A Treasure Trove of Educational Resources for Gerontological Nursing (Part 2)
by VickyRN Senior Moderator | 3,288 Views | 5 Comments
In this blog entry we discuss the Specialty Practice Try This Series, six concise assessment guides that are tailored to enhance the care of older adults within specialized practice settings. These free best practice protocols are versatile and easy to use. The assessment tools were developed by nursing specialty organizations in partnership with experts in the field of gerontology.
- 6 Published Dec 6, '11
The John A. Hartford Foundation was established in 1929 by bequest of its founders, the two brother heirs of the great atlantic and pacific tea company fortune. The mission of the hartford foundation is to “improve health care for older americans.”
The Hartford Institute for geriatric nursing offers the following marvelous try this resources free of charge to help promote gerontological nursing: the general assessment series, the specialty practice series, and the dementia series.
In this blog entry we discuss the specialty practice try this series, six concise assessment guides that are tailored to enhance the care of older adults within specialized practice settings. These free best practice protocols are versatile and easy to use. The assessment tools were developed by nursing specialty organizations in partnership with experts in the field of gerontology. For your convenience, these wonderful resources are highlighted below.
Assessment of nociceptive versus neuropathic pain in older adults – Pain has been described as an unpleasant sensation that may have a lasting emotional and disabling influence on the individual. Nociceptic pain is pain that results from direct tissue injury. Neuropathic pain, on the other hand, is pain that results from damage within the nervous system itself. The abnormal alterations in the nerves often remain long after an original insult has occurred. Sources of acute neuropathic pain may include phantom limb pain after amputation, postmastectomy pain, and pain from nerve compression. Sources of chronic neuropathic pain may include pathological changes in the nerves caused by disease or treatments, such as diabetic neuropathy, chemotherapy-induced neuropathies, neuralgia pain that follows herpes varicella-zoster (shingles), and cancer-related nerve injury.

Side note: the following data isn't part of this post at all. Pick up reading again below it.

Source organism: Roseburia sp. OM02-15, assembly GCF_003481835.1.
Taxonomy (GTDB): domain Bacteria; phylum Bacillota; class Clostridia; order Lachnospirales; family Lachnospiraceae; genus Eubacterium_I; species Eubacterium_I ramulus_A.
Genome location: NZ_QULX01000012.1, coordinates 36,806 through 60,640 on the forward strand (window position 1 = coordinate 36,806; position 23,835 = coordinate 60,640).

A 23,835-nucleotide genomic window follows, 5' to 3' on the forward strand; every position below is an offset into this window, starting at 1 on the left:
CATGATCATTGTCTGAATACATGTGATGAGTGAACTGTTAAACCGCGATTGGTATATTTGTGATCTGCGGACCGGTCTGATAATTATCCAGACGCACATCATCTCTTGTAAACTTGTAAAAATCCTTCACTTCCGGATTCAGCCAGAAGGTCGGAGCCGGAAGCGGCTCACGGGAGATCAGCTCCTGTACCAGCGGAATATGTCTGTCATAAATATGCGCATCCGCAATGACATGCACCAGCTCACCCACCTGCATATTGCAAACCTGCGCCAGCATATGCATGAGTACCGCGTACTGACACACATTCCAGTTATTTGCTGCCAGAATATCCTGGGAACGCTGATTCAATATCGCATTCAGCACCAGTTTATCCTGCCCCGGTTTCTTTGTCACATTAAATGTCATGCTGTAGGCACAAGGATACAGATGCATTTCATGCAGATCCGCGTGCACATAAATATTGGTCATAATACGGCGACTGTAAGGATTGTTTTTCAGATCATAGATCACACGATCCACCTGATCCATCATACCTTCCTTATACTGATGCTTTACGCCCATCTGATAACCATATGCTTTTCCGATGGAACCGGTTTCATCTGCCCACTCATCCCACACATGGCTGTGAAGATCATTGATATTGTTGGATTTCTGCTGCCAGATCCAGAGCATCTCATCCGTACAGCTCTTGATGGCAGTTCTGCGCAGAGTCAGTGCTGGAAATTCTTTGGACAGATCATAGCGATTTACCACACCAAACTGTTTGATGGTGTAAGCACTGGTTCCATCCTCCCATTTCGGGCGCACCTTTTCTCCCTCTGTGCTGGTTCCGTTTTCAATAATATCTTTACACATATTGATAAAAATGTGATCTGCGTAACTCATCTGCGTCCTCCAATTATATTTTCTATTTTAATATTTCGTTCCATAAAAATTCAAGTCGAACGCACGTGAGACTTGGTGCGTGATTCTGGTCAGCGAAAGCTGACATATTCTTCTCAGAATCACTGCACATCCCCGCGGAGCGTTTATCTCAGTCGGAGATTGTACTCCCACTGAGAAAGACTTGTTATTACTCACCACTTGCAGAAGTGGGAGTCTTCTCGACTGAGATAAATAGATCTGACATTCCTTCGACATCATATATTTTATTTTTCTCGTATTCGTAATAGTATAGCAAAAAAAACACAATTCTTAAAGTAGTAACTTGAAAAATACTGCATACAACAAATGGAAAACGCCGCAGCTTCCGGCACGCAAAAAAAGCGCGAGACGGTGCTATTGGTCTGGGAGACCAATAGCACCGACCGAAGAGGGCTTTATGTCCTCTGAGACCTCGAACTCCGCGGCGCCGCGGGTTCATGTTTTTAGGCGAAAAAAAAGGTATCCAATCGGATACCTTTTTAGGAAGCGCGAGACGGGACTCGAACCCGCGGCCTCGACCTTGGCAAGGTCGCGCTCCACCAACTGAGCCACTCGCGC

Pain can significantly affect functionality and quality of life in the older adult. It is very important to distinguish between nociceptive and neuropathic pain, since these two types of pain require different diagnostics and treatment. Two valid and reliable assessment tools that are quick and easy to use in the older adult population to help differentiate nociceptive from neuropathic pain are the lanss (leeds assessment of neuropathic symptoms and signs) pain scale and the dn4 (doulear neuropathique-neuropathic pain) questionnaire. The lanss pain scale consists of two parts: a 5-item pain scale and 2 physical exam findings. The dn4 consists of 2 patient interview questions and 2 patient examination questions.
Informal caregivers of older adults at home: let’s prepare! - The population is aging and this has led to consideration of the long-term social service and healthcare needs of the elderly and their caregivers. Nearly two-thirds of older Americans aged 65 and above will eventually need long-term care services, which will result in a greater economic burden on society. Within the elderly population, the 85 and older subgroup are most at risk for dependency and consume the largest share of long-term care services. This is a major concern, since the fastest growing segment of the u.s. population is the “old old,” persons 85 years and older, who are expected to quadruple in number over the next three decades.
Informal family caregivers provide the bulk of caregiving services for dependent older adults in the community. Often these care needs are complex and the caregivers may not be adequately prepared to manage multiple treatment regimens, recognize early warning signs of infection or possible complications, and coordinate care among a dizzying array of providers. Visiting nurses can use the ‘let’s prepare’ screening tool to evaluate the ability of informal caregivers to safely care for their dependent older relatives at home. ‘Prepare’ is a mnemonic for the following checklist: prescriptions, readiness to manage at home, early changes in condition, partnership among the home health care team, assistance needed to perform procedures, and realistic expectations and goals.
Cardiac risk assessment of the older cardiovascular patient: the framingham global risk assessment tools – The Framingham Heart Study is a long-term, ongoing research study that is now in its third generation of participants. The objective of this study is to identify modifiable and nonmodifiable risk factors that contribute to cardiovascular disease. Modifiable cardiovascular risk factors include physical inactivity, obesity, high blood pressure, abnormal amount of cholesterol and/or fat in the blood, smoking, metabolic syndrome, diabetes, and depressive symptoms. Nonmodifiable risk factors include age, family history, and gender.